If you follow us closely, you’ve surely heard about shōchū several times. I’m about to make a small recap just to remind you what we are talking about: shōchū is a distillate made from barley, sweet potatoes or rice. Generally, it contains 25% alcohol so it is lighter than vodka but stronger than wine. The production area of this distillate is the island of Kyūshū, but today it’s produced practically everywhere in Japan.

The shōchū and its infinite pairings

Author: SaiKaiAngel


photo credits: japantimes.co.jp

The pandemic caused by COVID-19 has caused or even just resurrected many fears in the minds of many, from the fear of dying to the much lighter fear of gaining weight.
We are all, even more, looking for everything that can be healthy… well, it seems that shōchū may be just one of the things we should be looking for. Shōchū expert Stephen Lyman, the author of the book “The Complete Guide to Japanese Drinks” also nominated for a James Beard Award, has replaced beer and wine with shōchū and thanks to this he has lost seven kilos in seven months! Obviously, if we give importance to weight loss, it is absolutely not for an aesthetic issue, but to avoid serious diseases such as obesity.

The shōchū in 2003 has reached a sales volume even higher than the sales of sake! Its popularity is growing, driven also by its alleged medical benefits – ranging from the prevention of blood clots to the containment of obesity – which make it a healthy alternative to other alcoholic beverages.


photo credits: japantimes.co.jp

Lyman, a native of New York, discovered this beverage in an izakaya bar in Manhattan more than 12 years ago and it was love at first sight. Lyman explains: “I’ve always loved wine and craft beer. Distilled drinks were a bit too strong for me and I was always looking for a drink that would have been perfect with food”.

Shōchū is good for diet too

In 2011 Lyman’s interest in shōchū became a real passion, and he started drinking it, even more, when a sports injury caused him a gain of weight. “I knew that shōchū was low-calorie, so I decided to give up wine and beer for shōchū six days per week,” he says. Within a month, Lyman lost two kilos; after two months, five. Because of this, having found the shōchū could make him lose weight without altering his lifestyle, he began to take an interest in this Japanese drink and all possible pairings. Lyman says that the pairing of shōchū is possible with more than 50 possible ingredients! Richer shōchū notes work with heavier foods and, in particular, with miso dishes.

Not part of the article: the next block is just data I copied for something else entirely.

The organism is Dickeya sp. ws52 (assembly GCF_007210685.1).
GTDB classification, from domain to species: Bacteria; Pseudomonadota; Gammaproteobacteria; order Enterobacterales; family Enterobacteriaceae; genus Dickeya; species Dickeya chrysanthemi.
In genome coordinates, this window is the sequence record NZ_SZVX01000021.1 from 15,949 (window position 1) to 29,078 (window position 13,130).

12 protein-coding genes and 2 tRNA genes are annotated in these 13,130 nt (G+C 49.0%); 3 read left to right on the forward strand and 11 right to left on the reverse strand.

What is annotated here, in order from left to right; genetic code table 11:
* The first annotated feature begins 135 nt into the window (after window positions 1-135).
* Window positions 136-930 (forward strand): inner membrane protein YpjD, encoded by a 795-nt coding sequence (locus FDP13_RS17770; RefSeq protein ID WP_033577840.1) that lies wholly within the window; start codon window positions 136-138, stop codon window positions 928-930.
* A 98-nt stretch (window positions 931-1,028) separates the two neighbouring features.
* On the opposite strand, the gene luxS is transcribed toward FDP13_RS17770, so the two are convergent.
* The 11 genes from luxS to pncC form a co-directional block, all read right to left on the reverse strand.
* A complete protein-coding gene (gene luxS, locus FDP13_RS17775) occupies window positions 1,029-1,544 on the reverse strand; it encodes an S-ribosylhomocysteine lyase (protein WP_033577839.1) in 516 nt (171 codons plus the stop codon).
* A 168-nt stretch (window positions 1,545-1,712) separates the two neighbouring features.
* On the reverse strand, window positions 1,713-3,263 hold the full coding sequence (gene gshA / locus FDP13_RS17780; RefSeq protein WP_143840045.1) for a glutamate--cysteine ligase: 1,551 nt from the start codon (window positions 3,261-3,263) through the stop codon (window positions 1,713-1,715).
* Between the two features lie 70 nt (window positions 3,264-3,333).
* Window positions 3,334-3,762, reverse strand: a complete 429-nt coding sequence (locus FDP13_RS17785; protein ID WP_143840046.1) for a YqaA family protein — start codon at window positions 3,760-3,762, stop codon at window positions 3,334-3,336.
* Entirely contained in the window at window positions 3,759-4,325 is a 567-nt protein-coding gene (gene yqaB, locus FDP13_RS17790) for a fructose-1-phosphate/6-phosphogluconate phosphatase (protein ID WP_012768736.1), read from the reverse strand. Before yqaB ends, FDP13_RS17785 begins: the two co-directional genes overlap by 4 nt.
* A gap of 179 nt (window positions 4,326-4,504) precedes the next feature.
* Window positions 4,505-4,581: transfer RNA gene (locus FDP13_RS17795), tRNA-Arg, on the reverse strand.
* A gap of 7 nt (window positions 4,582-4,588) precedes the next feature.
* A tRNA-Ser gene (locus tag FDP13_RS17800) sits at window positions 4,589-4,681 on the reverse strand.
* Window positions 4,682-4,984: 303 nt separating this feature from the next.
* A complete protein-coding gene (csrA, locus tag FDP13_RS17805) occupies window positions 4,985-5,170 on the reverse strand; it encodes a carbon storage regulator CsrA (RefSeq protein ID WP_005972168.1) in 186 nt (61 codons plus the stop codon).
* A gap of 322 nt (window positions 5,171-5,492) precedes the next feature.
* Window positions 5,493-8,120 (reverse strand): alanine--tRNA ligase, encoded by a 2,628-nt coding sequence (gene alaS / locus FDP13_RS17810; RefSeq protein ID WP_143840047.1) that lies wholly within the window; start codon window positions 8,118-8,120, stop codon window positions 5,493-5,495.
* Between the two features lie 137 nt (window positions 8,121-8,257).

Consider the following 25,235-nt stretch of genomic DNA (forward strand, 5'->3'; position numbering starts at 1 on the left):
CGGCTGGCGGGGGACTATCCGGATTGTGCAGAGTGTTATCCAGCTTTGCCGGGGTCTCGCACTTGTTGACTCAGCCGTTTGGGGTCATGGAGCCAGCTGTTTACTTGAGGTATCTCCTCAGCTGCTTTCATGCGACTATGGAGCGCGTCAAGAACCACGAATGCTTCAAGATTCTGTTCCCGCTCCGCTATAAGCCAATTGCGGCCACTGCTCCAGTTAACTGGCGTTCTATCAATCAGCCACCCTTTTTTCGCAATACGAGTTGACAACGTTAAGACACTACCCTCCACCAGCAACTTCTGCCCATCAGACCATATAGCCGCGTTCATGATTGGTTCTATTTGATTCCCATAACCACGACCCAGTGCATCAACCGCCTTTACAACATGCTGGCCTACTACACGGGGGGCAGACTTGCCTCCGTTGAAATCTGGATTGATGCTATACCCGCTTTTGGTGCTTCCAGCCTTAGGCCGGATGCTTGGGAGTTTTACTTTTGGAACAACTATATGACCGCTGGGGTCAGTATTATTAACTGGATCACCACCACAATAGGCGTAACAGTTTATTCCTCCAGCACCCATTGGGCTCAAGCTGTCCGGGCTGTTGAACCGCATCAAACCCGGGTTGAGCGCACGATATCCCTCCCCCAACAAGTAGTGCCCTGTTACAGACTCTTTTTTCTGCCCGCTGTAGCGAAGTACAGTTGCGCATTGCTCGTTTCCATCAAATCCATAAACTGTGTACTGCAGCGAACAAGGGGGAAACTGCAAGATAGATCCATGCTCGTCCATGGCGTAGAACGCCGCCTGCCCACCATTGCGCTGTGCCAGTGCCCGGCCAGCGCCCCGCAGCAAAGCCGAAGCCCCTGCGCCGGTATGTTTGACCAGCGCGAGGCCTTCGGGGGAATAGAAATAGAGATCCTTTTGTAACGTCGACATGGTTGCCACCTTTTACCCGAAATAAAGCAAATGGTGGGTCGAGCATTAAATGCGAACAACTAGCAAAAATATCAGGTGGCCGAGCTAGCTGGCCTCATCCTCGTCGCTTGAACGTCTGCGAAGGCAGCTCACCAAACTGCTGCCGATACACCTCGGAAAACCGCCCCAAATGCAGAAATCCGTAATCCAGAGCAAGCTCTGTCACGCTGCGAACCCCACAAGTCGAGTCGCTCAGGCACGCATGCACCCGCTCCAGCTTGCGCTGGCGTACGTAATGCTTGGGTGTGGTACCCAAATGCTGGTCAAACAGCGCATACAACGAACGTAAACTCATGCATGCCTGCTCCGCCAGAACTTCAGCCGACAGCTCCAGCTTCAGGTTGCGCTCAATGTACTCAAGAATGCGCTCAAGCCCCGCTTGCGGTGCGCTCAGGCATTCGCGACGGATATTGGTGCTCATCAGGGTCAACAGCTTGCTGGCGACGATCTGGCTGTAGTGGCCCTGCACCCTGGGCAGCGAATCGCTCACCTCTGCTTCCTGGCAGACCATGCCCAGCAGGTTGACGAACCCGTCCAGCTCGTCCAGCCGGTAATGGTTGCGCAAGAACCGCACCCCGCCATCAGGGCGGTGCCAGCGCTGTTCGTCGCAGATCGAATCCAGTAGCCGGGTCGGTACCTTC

The barley shōchū obtained by vacuum distillation with a lighter and more aromatic style is perfect with white fish dishes, delicately flavoured sashimi and simmered. In general, the sweet-potato shōchū instead goes well with meat such as pork, while the kokutō (black sugar) shōchū, which is similar to rum, harmonizes with grilled meat. The full taste of shōchū is a surprising accompaniment to dark chocolate.

Also, the Iichiko Silhouette also called “the Johnnie Walker of shōchū” tastes like stone fruit and paired with soda water can be served with watermelon and mint soup. The shōchū Yamatozakura resists the sweet and earthy spices of Taiwanese braised pork with aniseed and cinnamon, while the Komaki Issho Bronze, a shōchū of sweet potatoes easy to eat, goes perfectly with a vegan stew of sweet potatoes, chickpeas and peanuts.


photo credits: mtcsake.com

But let’s go more specifically and analyze some of the tastiest combinations:

Imo, sweet potato shōchū

Pork chops, pizza Margherita, fried tempura
Imo has a sweet aroma and taste, which goes well with substantial dishes or fried foods. It also is good with rich Chinese food or pizza with lots of cheese.

Mugi, derived from barley

Smoked salmon, caviar, sliced pork with lemon sauce
The mugi has a very clean and fresh taste. Technically this drink goes well with any kind of food, but it tastes better with a simple dish than with an oily dish. The aroma of barley enhances the vegetable sauce.

Kome, from rice

Sashimi, trout marinated in miso, tofu steak.
The kome has an umami (flavor) that goes well with any kind of food but particularly indicated with the delicacy of sashimi. It can also be enjoyed with rice dishes.

Kokuto, sugar cane shōchū

Yakitori (grilled chicken), pasta primavera, mozzarella salad
The Kokuto is made with sugar cane and can taste a bit fruity. The fragrance of kokuto is similar to the one of sweet syrup, but the taste is very simple and delicate and not extremely sweet. This particular taste can bring out the original flavours of the food and is indicated with soy sauce dishes that have a slight sweetness.

Awamori shōchū

Porkchop, lasagna, banana pancake
Awamori has a special aroma and rich flavour that goes well with spicy or heavy foods such as cheese and creamy dish.

Soba shōchū

Penne arrabbiata, fried oysters, meatballs
The characteristics of soba are very mild and clear-cut but at the same time a little bit bitter. This can be enjoyed with slightly spicy foods or juicy meats.

I’m sure that as soon as you’ve finished reading this article you’re already looking for the perfect shōchū for you, are you ready for a completely new adventure and completely different lunches and dinners?